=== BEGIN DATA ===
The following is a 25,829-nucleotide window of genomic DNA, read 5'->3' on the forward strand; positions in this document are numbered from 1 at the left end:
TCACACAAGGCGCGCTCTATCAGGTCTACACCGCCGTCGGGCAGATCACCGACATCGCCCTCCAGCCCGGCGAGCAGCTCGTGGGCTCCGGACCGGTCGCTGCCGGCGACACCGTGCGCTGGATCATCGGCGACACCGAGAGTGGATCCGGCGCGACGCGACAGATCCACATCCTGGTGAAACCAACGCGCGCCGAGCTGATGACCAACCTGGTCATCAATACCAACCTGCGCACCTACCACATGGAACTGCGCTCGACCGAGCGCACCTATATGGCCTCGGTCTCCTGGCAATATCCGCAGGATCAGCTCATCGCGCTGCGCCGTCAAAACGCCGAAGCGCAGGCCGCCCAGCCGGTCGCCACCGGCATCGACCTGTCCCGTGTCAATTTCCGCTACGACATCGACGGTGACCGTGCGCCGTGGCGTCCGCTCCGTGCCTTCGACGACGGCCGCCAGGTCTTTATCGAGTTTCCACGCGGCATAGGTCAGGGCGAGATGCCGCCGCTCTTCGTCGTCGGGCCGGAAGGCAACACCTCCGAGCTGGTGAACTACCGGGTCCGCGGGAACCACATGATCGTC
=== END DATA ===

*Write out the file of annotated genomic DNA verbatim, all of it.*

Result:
The following is a 25,829-nucleotide window of genomic DNA, read 5'->3' on the forward strand; positions in this document are numbered from 1 at the left end:
TCACACAAGGCGCGCTCTATCAGGTCTACACCGCCGTCGGGCAGATCACCGACATCGCCCTCCAGCCCGGCGAGCAGCTCGTGGGCTCCGGACCGGTCGCTGCCGGCGACACCGTGCGCTGGATCATCGGCGACACCGAGAGTGGATCCGGCGCGACGCGACAGATCCACATCCTGGTGAAACCAACGCGCGCCGAGCTGATGACCAACCTGGTCATCAATACCAACCTGCGCACCTACCACATGGAACTGCGCTCGACCGAGCGCACCTATATGGCCTCGGTCTCCTGGCAATATCCGCAGGATCAGCTCATCGCGCTGCGCCGTCAAAACGCCGAAGCGCAGGCCGCCCAGCCGGTCGCCACCGGCATCGACCTGTCCCGTGTCAATTTCCGCTACGACATCGACGGTGACCGTGCGCCGTGGCGTCCGCTCCGTGCCTTCGACGACGGCCGCCAGGTCTTTATCGAGTTTCCACGCGGCATAGGTCAGGGCGAGATGCCGCCGCTCTTCGTCGTCGGGCCGGAAGGCAACACCTCCGAGCTGGTGAACTACCGGGTCCGCGGGAACCACATGATCGTC